Does the world really need another beanbag chair? That was the question that presented itself to the Stockholm-based trio Form Us With Love when they visited the factory of Swedish furniture manufacturer Voice in the summer of 2009. “We were led on a tour of the facilities by the managing director,” they say. “Upon arrival at a production line of beanbags, the director stopped. The facility, once churning out bags by the minute, now stood motionless. Trend and low-quality copies had severely stunted production. The brief was concise — design a piece of furniture that would make the machines run again.” The group — made up of Jonas Pettersson, John Löfgren, and Petrus Palmer, who met as students in the first-year design program at Kalmer University — responded the only way they know how: By stripping the beanbag of its passé, dorm-room connotations, and using a powder-coated wire frame and a sophisticated color palette to recast it not as a piece of childhood ephemera but as a contemporary take on the easy chair, fit for any modern-day living room.
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Glass insulators: “They’re made out of a single material, but they have all these interesting textures. They often have a thread and text cast into them. Plus they’re usually beautiful colors. We looked at a lot of these when we were designing our Bright Side Lights (above),” says Williams. “People have had a really emotional reaction to the lights — they say it reminds them of an old appliance or a blender, or it makes them think of other experiences they’ve had, which I think is the mark of a successful object.”

Rich Brilliant Willing, Furniture Designers

If there’s one thing that’s defined a Rich, Brilliant, Willing product since the studio’s three members graduated from RISD in 2007 and banded together to make furniture, it’s the idea of the mash-up. In most of their pieces, seemingly disparate materials and odd colors come together in a sort of joyful schizophrenia — a lamp with differently colored, awkwardly placed dowel legs, a wood-and-metal coat rack with copper, steel, and plastic pegs, and even a candle holder crowded with tapers, birthday candles, and fat, number-shaped votives. But a funny thing happened this spring: The trio released a series of cast-glass pendant lights with the Los Angeles–based design company Artecnica that were notable not only for their pretty, industrial aesthetic but for their adherence to a single, monochromatic material. “It’s unusual for any object to made of a single part these days,” says Theo Richardson, who with Charles Brill and Alex Williams makes up the trio, their surnames forming the basis for the studio's cheeky name. “Most of the time, things are glued together, screwed together. But for us, this was going from assemblage work to something that’s made of a single piece.”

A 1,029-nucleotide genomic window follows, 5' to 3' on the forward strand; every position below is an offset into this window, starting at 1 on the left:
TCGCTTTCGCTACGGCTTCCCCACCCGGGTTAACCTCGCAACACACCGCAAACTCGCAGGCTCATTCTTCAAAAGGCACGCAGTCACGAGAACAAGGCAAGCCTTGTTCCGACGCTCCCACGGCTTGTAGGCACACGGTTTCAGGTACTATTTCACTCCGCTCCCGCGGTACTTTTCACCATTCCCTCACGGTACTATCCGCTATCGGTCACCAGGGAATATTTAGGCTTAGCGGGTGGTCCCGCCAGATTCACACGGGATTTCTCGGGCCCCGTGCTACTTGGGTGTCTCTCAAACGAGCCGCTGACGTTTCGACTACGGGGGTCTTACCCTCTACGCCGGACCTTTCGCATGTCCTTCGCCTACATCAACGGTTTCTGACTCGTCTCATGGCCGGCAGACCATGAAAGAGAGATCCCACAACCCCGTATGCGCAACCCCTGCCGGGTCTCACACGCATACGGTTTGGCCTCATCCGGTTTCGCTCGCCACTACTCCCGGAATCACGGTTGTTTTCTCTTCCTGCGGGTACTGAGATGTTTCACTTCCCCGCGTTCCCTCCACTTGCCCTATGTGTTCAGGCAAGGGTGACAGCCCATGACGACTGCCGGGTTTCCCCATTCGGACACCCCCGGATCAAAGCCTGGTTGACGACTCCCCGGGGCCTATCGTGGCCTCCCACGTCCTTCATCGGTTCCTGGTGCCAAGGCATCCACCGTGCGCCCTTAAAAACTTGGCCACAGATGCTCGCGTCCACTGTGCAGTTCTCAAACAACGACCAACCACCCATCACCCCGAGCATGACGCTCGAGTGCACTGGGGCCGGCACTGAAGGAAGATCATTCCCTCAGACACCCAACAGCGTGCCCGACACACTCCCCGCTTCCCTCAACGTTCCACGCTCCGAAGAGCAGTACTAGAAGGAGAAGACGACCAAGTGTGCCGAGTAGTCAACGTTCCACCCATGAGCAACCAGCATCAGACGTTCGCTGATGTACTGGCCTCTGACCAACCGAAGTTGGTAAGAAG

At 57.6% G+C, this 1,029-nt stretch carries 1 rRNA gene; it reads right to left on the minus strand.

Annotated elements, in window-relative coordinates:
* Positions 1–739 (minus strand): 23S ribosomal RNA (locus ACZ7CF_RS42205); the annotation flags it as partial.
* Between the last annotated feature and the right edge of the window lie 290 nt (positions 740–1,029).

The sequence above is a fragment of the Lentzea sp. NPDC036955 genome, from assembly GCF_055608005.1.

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Geodes: Yes, geodes are trendy right now, but this is one instance where I’ve liked them since I was a child more because I was a nerd than a trendsetter. When I was young I collected rocks, and I had a purple geode I loved to just pick up and stare at. (I also had a rock tumbler, and I tried to grow crystals from a box a few times, too.) Now I have new geodes, and one set into a pendant that I found in a crappy rock shop in Barcelona for 3 Euros. I highly endorse decorating with them — plants are not the only things that can bring a natural element indoors.

Monica Khemsurov, Co-Editor

In honor of Sight Unseen's first anniversary, we, the editors, decided to turn the lens on ourselves, revealing what inspires us as writers about and champions of design and art. If you're an especially devoted reader of Sight Unseen, you might have noticed that Monica — who spent her childhood putting bugs under a kiddie microscope and was at the head of her high-school calculus class — often tends towards subjects inspired by geometry and science, while Jill — whose love for color and pattern likely began with an uncommonly large novelty earring collection — favors maximalist, throw-every-color-at-the-wall-and-see-if-it-sticks types. We were interested to see how those formative experiences would play out in a documention of our own reference points. Here's a closer look at eight of Monica's editor's picks.